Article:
Two years ago, in the autumn half-term of 2014, the Robbie family came to stay with us in London. Gillis, our elder grandson, who was in his first term at secondary school, had a history project to do about World War II. This involved asking grandparents for their memories of the war, and writing about them.
John, who was born in 1937, was just two when the war started but had turned eight when peace was restored. He not only had vivid memories of his own from that time but could also tell Gillis about how his immediate family had spent the war years.
Gillis sat next to his grandfather for most of one afternoon, listening to John reminiscing and taking extensive notes in a spiral bound Reporter’s Notebook. His resulting essay, accompanied by wartime family photos, won him a special prize, congratulations from the Chief Master, and an entry in the school’s Golden Book.
On Remembrance Day, it seemed appropriate to share these wartime memories. Thank you very much, Gillis, for preserving them.
Gillis Robbie writes:
“This is a report on my extended family during World War II.
Let me begin with my great grandfather. He lived with my great grandmother and my grandfather in Hunstanton, Norfolk. One day, completely out of nowhere, some soldiers, a lorry, and a gun carrier parked by the house. They parked overnight and then they moved over to the lighthouse in the morning. One soldier came round and told my great grandfather to open all the windows because they were testing a six inch gun off the cliff. Great Grandpa didn’t seem to think that this would work, so he and his boss went to see the army and told them “If you fire that gun, the cliff will fall into the sea.” The army told them to go away because they knew what they were doing. Then guess what happened, the cliff fell into the sea! The army thought “That civilian chap seems to be smart, we should hire him.”
Great Grandpa joined the army as a War officer. He was issued with a 500 weight pickup truck and a lady driver from the ATS. She was a terrible driver and so he sent her away. He told the army, “You can’t force me to have my own driver, because I’m a civilian.”
Life during the war was not bad. Women did knitting because wool was not rationed but furniture and clocks were in very short supply. If something had the sign CC41 it meant it was pretty good. Toys were in very short supply during the war. Luckily for my Grandpa, his father was very good friends with the local auctioneer. He got some unusual birthday and Christmas presents like a toy rifle, a steel helmet that was made from cardboard, an anti-air craft gun that would fire wooden pellets, and a searchlight which he still has the lenses for.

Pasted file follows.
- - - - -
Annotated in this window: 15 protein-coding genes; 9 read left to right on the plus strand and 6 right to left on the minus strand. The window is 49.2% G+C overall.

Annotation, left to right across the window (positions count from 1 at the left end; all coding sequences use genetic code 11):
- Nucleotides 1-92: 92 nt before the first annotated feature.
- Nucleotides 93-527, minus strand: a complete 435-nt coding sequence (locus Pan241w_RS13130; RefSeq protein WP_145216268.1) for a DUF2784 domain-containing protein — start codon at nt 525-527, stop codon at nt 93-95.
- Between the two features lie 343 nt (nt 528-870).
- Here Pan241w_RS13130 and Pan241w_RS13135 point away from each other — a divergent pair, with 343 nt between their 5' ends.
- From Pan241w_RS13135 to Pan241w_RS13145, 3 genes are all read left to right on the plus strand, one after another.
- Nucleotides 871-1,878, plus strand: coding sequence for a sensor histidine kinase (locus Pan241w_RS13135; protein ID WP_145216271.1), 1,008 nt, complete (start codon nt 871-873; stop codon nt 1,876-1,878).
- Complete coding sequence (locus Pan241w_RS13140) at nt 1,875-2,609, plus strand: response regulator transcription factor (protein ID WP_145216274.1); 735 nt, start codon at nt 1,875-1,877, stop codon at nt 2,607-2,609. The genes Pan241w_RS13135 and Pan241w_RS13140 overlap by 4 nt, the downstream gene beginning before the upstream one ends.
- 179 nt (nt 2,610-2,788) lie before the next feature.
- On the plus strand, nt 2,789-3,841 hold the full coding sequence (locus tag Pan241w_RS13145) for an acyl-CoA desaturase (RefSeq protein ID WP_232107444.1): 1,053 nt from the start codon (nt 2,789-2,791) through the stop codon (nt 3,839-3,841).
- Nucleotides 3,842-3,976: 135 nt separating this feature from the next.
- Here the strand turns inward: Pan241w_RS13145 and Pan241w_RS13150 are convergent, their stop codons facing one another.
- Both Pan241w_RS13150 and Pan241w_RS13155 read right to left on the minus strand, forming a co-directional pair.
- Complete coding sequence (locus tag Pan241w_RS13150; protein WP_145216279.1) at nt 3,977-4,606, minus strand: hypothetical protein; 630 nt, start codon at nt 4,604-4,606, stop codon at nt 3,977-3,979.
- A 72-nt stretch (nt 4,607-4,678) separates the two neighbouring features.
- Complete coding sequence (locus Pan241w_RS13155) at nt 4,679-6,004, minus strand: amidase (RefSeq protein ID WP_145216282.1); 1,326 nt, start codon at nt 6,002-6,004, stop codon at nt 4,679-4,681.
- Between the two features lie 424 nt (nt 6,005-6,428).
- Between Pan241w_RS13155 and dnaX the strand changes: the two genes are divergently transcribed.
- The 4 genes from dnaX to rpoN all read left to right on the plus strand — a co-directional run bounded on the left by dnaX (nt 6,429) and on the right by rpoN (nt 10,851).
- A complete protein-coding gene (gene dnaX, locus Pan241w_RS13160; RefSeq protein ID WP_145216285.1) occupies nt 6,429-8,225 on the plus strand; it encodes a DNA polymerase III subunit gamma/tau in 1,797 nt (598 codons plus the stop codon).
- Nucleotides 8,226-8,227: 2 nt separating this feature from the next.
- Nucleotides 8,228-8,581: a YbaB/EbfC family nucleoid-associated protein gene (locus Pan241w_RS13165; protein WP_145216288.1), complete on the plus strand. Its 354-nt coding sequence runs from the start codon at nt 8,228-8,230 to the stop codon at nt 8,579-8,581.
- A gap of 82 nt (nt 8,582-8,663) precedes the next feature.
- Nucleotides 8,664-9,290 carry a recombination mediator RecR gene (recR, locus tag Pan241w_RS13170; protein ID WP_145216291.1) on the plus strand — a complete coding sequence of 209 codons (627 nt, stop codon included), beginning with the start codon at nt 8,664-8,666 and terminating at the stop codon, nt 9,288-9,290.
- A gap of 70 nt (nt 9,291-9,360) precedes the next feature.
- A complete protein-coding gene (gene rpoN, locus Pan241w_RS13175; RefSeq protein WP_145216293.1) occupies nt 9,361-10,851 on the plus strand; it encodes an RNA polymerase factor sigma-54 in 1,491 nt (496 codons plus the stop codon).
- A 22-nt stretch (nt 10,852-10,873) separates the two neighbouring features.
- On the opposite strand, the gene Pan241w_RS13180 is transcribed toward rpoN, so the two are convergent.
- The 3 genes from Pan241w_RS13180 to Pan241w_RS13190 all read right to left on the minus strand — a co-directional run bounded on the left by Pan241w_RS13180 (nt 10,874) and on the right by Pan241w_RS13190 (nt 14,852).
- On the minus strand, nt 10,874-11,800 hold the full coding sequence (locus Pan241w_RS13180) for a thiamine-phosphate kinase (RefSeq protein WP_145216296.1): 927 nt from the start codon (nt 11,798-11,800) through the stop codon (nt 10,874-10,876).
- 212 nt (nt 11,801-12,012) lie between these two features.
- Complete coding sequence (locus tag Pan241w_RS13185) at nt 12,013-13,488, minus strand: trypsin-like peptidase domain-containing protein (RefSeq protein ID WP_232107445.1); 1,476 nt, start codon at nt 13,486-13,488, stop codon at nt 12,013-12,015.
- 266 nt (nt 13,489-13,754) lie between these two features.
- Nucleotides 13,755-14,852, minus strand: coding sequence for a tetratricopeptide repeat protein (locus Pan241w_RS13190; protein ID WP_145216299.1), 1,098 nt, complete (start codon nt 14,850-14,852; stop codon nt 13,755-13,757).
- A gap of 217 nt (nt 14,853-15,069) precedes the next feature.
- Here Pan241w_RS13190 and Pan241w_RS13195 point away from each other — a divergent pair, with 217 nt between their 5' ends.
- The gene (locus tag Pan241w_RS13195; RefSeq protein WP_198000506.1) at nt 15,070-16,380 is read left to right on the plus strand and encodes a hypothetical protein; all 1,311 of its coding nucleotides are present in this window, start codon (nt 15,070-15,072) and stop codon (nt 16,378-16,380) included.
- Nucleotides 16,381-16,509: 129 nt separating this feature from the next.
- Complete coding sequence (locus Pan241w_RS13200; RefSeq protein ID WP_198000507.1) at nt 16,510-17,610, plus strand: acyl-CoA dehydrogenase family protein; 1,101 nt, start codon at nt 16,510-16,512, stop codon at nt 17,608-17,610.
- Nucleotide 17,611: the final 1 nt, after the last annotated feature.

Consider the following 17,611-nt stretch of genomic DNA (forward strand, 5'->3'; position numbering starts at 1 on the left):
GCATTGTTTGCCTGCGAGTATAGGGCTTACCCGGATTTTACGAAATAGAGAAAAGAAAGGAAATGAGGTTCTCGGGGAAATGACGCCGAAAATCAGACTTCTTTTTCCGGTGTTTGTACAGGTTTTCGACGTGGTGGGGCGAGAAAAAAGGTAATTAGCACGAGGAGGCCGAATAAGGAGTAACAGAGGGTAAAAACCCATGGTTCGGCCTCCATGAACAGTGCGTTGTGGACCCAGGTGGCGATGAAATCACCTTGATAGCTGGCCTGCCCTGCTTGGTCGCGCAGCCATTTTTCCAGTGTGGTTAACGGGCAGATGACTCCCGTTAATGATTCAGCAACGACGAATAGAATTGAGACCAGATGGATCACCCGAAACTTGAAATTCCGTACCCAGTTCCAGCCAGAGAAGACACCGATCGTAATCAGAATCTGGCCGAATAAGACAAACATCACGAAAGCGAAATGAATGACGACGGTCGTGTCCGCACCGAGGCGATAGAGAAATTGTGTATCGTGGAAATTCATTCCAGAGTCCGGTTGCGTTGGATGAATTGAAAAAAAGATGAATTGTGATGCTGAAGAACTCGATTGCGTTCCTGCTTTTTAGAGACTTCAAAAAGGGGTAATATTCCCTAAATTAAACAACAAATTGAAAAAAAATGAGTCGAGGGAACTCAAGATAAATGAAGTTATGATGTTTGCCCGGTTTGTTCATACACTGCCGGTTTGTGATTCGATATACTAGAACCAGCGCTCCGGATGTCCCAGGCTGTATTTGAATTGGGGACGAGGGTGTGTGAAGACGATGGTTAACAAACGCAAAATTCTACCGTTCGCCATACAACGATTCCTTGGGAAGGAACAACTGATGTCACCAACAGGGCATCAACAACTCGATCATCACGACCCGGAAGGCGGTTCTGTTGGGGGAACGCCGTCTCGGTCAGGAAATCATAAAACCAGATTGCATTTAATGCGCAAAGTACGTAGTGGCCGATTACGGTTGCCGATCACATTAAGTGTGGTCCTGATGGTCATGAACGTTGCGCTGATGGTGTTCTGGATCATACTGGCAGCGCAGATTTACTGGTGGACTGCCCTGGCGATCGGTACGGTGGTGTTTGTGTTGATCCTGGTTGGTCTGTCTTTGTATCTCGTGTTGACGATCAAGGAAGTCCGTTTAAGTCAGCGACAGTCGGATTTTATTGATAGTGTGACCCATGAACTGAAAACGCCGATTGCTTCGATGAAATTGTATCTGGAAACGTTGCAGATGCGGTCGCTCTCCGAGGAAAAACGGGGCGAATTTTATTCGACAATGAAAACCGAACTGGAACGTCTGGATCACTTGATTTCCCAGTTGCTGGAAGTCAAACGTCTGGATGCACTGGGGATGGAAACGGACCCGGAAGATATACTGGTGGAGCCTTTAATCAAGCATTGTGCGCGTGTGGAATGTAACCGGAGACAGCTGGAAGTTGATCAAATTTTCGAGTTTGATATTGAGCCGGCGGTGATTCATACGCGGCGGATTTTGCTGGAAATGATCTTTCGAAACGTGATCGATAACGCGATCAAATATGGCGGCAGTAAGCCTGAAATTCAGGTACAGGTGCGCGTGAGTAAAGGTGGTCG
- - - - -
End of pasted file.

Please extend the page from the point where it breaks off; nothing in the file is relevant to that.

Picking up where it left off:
Grandpa’s house had a coal fire, an electric one and a gas one.
The family never starved and nobody over-ate. This is why. Grandpa’s grandmother kept chickens, so there were plenty of eggs. She went gleaning (collecting fallen grain) and fed it to the chickens. Food waste was given to the pig that she also kept. Grandpa was very lucky to have a big garden. His family hired a gardener and they grew all sorts of things. Black currants, red currants, gooseberries, apples, radishes, carrots, cabbages, lettuces, cauliflowers, raspberries, strawberries and rhubarb. Grandpa’s mother bottled the fruit but then she got a canning machine, so she canned the fruit. If Grandpa was a good little boy, he would get a slice of bread and butter and an apple.
Grandpa was five when he went to school. Boys there used to play marbles with 303 cartridge casings they found. One boy found live ones and the headmaster had to search through boys’ bags to see if they had cartridges in them. At school, they did two drills, a gas mask drill and an air raid drill. In a gas mask drill, you had to take out your gas mask from the cardboard box and put it on. Grandpa was sad when he couldn’t get a Mickey Mouse gas mask because his head was too big and he was issued with an adult one. In an air raid drill, you had to dive under the desk.
Grandpa’s Auntie Myra was 17 when the war started and wanted to be a nurse. She was too young at the start so she joined the women’s land army. Her uniform was jodhpurs, a sweater and a hat. When she was old enough she was a nurse at King’s Lynn hospital for a year and then she joined as a navy nurse in the VAD. She was sent to a big naval hospital in Portsmouth in advance of D-Day. There, she was promoted to a senior VAD. There was one sailor who was fussed over by all the nurses. He had lost all his limbs and the nurses would take him to the cinema and give him other treats. Auntie Myra would give Grandpa some very unusual presents that she had nicked from the navy. A ship in a bottle, a compass, a pond yacht made from papier mache and coated in paint, and some sweets.
My Nanna was two when the war ended and she has this one memory. There was a big peace party at the end and she went round with red, white and blue ribbons in her hair saying, “I’m a peace baby.”
That is my extended family history. I hope you have enjoyed reading.”